The feuding is set to begin in Kentucky and West Virginia this weekend. At least on the History Channel.

According to the History Channel schedule, the cable TV network will be re-broadcasting both the record-breaking miniseries, “Hatfields and McCoys,” which was nominated for 16 Emmy Awards, as well as the companion documentary, “America’s Greatest Feud: The History of the Hatfields and McCoys,” that was filmed by Huntington-based Trifecta Productions.

Both productions were produced in part by Milton native and Marshall University graduate Darrell Fetty.

 The miniseries, which became the No. 1 most watched (non-sports) cable program of all times when it debuted over Memorial Day weekend, will air again at 8 p.m. Thursday, Aug. 16 through Saturday, Aug. 18.

 That miniseries stars Kevin Costner as Devil Anse Hatfield and Bill Paxton as Randall McCoy. Both actors were nominated for an Emmy for their roles.  “Hatfields and McCoys” was nominated for the Emmy Award for Outstanding Miniseries or TV Movie and  Mare Winningham and Tom Berenger are also nominated for their performances. The series was also nominated for its writing, directing, costumes, art direction, casting, editing, hairstyling, makeup, music composition, sound editing, and sound mixing.

The two-hour documentary will air at 8:30 a.m. Saturday, Aug. 18 on The History Channel.  It is directed by Mark Cowen, known for the documentary "Band of Brothers: We Stand Alone Together" and such work as "Magnificent Desolation: Walking on the Moon 3-D," with Tom Hanks.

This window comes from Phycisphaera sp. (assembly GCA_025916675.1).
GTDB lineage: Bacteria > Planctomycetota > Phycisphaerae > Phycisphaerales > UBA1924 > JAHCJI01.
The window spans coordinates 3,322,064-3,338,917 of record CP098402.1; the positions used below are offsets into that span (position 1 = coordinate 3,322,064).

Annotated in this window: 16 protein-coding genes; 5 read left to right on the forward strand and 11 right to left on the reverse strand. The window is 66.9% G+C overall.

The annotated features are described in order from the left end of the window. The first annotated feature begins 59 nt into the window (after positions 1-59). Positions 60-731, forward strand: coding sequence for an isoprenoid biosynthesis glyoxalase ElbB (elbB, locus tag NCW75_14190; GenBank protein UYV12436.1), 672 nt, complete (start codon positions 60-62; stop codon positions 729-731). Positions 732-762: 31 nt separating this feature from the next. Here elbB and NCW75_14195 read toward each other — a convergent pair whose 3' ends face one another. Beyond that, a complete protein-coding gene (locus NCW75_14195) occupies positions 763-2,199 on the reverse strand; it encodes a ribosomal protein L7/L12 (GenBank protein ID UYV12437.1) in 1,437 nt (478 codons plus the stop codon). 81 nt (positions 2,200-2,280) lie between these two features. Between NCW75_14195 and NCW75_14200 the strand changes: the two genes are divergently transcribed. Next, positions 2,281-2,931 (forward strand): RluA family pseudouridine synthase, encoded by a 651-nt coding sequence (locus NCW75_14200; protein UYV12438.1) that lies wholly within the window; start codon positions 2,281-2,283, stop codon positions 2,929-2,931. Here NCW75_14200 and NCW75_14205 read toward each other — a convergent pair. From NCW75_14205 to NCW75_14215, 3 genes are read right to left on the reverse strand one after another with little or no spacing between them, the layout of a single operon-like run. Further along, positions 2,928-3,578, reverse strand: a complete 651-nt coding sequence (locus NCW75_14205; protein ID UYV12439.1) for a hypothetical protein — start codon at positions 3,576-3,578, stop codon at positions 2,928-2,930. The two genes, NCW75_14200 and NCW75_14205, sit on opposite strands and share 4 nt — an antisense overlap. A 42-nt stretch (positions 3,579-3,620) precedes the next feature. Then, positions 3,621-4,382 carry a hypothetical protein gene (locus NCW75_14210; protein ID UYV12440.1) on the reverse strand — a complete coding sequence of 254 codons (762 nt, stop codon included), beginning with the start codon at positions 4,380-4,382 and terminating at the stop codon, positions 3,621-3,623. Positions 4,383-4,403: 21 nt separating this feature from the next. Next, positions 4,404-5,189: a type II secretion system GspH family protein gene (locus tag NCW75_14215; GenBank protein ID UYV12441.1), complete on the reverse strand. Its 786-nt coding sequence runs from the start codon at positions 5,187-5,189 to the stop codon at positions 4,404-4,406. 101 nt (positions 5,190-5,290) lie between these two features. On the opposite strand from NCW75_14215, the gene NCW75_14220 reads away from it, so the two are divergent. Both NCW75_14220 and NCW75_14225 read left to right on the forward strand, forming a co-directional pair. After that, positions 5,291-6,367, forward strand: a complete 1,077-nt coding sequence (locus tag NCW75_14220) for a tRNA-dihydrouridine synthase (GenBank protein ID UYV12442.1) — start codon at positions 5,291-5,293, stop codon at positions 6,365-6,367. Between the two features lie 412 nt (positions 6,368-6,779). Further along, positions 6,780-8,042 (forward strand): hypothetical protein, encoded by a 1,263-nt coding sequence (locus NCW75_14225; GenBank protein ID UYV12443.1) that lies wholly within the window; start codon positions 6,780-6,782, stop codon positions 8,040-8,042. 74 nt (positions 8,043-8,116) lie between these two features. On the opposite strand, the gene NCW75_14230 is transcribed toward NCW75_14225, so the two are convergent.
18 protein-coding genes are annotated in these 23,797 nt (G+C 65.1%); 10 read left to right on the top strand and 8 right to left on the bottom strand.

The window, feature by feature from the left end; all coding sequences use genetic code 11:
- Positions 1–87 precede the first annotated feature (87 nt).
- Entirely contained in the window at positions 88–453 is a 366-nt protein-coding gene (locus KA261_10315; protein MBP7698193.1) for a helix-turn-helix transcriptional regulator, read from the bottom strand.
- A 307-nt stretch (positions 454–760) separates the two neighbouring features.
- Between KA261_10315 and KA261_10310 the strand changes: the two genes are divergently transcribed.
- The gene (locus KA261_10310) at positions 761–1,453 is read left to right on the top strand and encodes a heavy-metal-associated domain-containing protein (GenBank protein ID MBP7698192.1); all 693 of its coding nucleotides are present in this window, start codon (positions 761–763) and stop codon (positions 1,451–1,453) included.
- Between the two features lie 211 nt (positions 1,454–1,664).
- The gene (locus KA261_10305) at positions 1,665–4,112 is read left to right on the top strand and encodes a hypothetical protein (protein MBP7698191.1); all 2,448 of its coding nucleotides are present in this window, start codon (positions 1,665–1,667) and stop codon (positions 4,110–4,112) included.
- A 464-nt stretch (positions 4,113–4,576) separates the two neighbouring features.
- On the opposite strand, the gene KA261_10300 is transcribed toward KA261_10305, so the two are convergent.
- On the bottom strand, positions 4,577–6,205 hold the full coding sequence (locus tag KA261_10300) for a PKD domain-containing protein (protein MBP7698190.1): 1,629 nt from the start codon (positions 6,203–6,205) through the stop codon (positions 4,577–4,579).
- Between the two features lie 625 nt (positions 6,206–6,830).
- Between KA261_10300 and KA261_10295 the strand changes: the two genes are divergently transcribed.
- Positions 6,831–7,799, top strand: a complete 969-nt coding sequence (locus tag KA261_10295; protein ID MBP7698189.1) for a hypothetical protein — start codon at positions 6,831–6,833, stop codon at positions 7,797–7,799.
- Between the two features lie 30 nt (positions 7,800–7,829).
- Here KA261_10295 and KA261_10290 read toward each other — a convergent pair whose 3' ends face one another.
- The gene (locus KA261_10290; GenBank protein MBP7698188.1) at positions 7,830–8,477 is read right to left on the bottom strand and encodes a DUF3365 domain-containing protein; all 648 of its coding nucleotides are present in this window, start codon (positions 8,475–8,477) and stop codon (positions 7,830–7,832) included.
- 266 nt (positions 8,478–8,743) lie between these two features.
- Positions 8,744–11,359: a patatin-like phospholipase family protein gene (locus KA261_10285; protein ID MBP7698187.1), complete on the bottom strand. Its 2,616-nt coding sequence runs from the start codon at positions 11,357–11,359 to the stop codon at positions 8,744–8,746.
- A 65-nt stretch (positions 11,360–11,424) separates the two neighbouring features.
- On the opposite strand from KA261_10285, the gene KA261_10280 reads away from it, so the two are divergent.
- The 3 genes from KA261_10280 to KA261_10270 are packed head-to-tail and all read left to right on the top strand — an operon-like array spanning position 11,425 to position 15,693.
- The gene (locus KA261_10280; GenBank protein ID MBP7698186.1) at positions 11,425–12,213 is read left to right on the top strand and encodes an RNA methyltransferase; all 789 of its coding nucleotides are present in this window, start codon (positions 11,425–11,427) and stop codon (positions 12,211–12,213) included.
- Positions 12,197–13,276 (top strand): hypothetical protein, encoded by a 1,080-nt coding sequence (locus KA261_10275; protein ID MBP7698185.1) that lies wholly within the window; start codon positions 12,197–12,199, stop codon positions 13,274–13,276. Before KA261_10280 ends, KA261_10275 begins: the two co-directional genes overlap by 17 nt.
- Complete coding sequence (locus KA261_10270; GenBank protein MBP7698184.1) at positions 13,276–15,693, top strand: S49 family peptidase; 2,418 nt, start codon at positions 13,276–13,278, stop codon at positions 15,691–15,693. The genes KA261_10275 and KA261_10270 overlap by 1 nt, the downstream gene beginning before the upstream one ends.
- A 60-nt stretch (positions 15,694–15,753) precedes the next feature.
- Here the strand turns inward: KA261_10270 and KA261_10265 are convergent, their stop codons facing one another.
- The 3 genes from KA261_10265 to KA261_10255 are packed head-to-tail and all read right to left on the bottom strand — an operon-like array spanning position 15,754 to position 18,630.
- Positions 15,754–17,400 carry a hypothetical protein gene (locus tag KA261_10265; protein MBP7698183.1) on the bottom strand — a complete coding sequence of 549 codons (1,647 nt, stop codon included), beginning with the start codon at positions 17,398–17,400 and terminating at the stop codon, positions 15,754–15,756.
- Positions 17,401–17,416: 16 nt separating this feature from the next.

With the Huntington-based Trifecta Productions shooting interviews and reenactment scenes, the documentary utilizes such Kentucky and West Virginia historians as former Governor Paul Patton, Nancy Cade and Reed Potter from Kentucky and Fred Armstrong, Raamie Barker, Bill Richardson and Keith Davis from West Virginia to tell the story as clips of reenactors play out scenes that stoked America’s most famous family feud.

The documentary also features reenactment scenes filmed at Heritage Farm Museum and Village and which feature such local reenactors as Mike Coffey (Barboursville Police Chief), Seth Cyfers, Clint McElroy, Debbie Wolfe and many others.

 For more information on the miniseries and the documentary go online at


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